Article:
Lets take a closer look. Projection models, particularly of the Brics variety, typically operate by deriving demographic dividends from inevitable consequences of savings, fertility patterns, age structure of populations and labour force numbers. The results are striking, and it is important to understand which of the results are robustand why. Some of these studies may turn out correct, for example, but for the wrong reasons. The future is not inevitable. And dividends will only be garnered by the brave who have a strategic vision of human development in operation.
By the projections for 2050, differences between, say, India and Japan or Spain are large. India will have far fewer retired people. Consequently, 4.4 workers would support a retiree in India, but only 1.4 in Japan/Spain. This is good for India. Some years ago, we had done work on this for the United Nations Universitywhich was published later by The Indian Econometric Society. What it showed, in retrospect, is the frailty of grand long-term projections.
Studies tend to be like that. Some of the outcomes come about by definitions, and these are robust, but others are based on assumptions and therefore need scrutiny. The robust fact that even if output per worker does not change, output per capita would grow if the growth rate of workers exceeds the growth rate of the total population (the difference between the two growth rates being critical), comes from definitions. This is a demographic dividend and its robustness comes from the fact that it takes place even if worker productivity growth does not rise. The size of the difference could vary, though, depending on the numbers you predict based on what the demographers are sayingso, be careful of the Greeks who bring gifts. They were wrong earlier, and could be so again.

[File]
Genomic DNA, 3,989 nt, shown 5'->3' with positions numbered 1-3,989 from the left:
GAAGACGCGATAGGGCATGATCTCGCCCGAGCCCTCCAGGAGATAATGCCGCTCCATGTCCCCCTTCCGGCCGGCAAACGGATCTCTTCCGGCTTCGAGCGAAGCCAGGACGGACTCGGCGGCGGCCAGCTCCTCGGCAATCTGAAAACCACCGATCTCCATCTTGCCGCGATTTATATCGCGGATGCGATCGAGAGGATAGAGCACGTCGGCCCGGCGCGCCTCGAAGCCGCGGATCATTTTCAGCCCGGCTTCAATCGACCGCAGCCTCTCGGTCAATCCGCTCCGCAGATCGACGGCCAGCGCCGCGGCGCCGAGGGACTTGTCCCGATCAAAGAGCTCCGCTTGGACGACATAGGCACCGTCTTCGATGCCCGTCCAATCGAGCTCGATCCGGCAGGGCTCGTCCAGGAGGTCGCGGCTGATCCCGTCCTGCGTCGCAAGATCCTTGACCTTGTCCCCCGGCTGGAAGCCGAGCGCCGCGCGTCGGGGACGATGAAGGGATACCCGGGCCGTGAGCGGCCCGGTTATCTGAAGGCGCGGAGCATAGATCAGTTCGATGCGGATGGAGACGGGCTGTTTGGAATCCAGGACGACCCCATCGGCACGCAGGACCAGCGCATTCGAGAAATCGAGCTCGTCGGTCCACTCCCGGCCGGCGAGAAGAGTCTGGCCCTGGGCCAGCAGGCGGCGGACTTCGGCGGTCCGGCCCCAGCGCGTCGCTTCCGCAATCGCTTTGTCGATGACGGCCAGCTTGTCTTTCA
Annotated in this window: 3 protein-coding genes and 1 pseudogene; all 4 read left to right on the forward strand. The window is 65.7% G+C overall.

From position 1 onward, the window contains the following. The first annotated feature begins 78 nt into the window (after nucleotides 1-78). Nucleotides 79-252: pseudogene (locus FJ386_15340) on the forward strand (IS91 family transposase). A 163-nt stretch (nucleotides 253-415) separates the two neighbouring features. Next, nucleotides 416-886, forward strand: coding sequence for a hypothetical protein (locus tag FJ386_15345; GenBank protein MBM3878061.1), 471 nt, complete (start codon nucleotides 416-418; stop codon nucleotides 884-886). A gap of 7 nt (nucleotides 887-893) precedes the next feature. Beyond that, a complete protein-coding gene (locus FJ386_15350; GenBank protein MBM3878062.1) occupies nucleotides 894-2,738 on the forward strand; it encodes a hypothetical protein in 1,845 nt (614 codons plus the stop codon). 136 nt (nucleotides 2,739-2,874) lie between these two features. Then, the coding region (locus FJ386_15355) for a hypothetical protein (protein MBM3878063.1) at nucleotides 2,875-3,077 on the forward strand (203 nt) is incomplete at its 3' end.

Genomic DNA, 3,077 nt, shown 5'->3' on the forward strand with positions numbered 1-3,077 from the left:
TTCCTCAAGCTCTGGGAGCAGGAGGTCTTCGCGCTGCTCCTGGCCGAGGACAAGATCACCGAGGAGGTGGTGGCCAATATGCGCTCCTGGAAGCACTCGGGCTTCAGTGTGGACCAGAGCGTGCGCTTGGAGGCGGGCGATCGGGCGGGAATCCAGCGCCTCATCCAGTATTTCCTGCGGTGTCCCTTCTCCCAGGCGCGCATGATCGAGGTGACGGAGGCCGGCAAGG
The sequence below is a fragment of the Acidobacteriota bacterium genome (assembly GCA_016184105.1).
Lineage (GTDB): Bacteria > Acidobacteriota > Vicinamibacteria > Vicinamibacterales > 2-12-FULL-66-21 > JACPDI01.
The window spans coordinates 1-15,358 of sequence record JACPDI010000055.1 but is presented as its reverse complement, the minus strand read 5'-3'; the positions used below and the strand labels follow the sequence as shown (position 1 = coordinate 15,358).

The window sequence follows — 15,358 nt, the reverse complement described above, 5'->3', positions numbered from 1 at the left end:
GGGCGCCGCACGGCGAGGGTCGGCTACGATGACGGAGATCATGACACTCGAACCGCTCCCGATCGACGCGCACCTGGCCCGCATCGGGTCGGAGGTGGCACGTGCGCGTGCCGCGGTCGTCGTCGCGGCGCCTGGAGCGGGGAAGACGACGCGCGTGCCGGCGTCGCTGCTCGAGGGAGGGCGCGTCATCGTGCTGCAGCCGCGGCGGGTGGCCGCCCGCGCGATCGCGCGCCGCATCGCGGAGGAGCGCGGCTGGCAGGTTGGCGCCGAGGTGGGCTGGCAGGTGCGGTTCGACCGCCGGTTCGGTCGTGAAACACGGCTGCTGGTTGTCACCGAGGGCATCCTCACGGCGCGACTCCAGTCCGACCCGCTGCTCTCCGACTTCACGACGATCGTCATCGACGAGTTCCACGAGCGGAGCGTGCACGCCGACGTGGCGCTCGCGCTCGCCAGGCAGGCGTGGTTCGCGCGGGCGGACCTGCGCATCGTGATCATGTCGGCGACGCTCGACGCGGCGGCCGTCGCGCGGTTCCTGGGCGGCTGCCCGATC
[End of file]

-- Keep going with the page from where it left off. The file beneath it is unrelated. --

During demographic transition, another kind of bonus can accrue which I once called the sweetest bonus. The time spent by women in bearing and raising children falls while mortality decline lengthens the life span remaining after the cessation of childbearing. In India, the age at first-birth could be 22 years or more (less than 20 now), and the age at last-birth could be around 28 years (38 now). Women could then be expected to enter the labour force in large numbers. Consequently, the growth rate of the labour force would remain higher than the growth rate of total population for an extended period. The significance of this deferred bonus could be higher than the immediate bonus resulting from age structure changes. But this dividend would be intertwined with structural changes in the economy like agricultural diversification and rural-urban migration.
The future is not inevitable. And dividends will only be garnered by the brave who have a strategic vision of human development in operation. In a country where artistic portrayal of the female form leads to violence, we should be careful about projecting high dividends without any change in mindset
Attitudinal change is important. This is not easy in a paternalistic society, as the Karnataka case showed. In a country where artistic portrayal of the female form leads to violence, we should be careful about projecting high dividends without any change in mindset. Economic and social change are not for the fainthearted. The good things of life will take effort todayfor us to envisage a brighter tomorrow.
The author is a former union minister for power, planning and science, and was vice-chancellor of JNU. Write to email@example.com